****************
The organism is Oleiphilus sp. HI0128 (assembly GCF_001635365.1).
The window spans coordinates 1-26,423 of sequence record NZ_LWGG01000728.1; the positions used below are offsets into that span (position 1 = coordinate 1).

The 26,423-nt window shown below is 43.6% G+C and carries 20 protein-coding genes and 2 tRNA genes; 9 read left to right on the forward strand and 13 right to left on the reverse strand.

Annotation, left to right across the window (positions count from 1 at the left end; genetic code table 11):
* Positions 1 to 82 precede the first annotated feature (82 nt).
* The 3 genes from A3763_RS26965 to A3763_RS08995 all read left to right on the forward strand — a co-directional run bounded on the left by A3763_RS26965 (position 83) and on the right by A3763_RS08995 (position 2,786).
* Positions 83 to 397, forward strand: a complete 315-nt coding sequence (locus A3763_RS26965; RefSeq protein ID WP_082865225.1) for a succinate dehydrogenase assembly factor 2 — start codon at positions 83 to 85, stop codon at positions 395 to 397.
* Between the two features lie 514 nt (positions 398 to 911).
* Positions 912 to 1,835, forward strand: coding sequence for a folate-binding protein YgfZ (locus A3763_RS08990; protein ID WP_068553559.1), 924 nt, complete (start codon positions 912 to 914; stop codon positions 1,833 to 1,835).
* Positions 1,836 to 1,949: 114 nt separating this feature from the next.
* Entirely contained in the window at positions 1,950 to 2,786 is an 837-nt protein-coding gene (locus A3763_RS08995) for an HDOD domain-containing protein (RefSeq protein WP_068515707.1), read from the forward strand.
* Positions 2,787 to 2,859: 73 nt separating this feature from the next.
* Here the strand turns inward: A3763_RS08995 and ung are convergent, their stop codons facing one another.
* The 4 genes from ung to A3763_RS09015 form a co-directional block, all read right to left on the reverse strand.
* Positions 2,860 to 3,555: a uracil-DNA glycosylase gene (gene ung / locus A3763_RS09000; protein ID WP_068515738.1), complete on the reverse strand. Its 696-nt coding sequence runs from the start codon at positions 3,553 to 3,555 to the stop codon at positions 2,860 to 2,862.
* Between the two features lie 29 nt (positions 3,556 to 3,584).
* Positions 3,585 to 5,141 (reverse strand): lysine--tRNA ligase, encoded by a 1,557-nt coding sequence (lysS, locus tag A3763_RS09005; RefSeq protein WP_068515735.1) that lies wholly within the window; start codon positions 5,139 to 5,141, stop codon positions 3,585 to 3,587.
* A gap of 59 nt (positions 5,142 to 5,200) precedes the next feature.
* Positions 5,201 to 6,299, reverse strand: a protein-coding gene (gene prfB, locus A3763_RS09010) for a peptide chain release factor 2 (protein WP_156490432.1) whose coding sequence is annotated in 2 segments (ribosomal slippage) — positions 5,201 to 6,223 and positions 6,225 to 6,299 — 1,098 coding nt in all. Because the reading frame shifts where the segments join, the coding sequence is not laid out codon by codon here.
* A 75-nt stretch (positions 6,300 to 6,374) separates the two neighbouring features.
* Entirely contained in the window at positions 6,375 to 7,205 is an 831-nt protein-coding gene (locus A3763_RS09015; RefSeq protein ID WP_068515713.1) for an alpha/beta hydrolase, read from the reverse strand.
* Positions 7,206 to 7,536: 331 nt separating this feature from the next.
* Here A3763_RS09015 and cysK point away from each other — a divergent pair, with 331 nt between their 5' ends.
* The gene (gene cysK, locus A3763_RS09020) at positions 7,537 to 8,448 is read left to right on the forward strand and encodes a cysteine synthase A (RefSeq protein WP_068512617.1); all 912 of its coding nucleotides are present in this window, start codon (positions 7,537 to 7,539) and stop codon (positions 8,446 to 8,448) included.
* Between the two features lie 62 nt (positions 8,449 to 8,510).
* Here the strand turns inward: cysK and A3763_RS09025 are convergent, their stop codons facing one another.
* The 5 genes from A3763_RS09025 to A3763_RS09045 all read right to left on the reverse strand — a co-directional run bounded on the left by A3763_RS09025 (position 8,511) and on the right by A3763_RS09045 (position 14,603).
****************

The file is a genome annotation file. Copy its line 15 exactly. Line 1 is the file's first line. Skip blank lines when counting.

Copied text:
* Positions 2,860 to 3,555: a uracil-DNA glycosylase gene (gene ung / locus A3763_RS09000; protein ID WP_068515738.1), complete on the reverse strand. Its 696-nt coding sequence runs from the start codon at positions 3,553 to 3,555 to the stop codon at positions 2,860 to 2,862.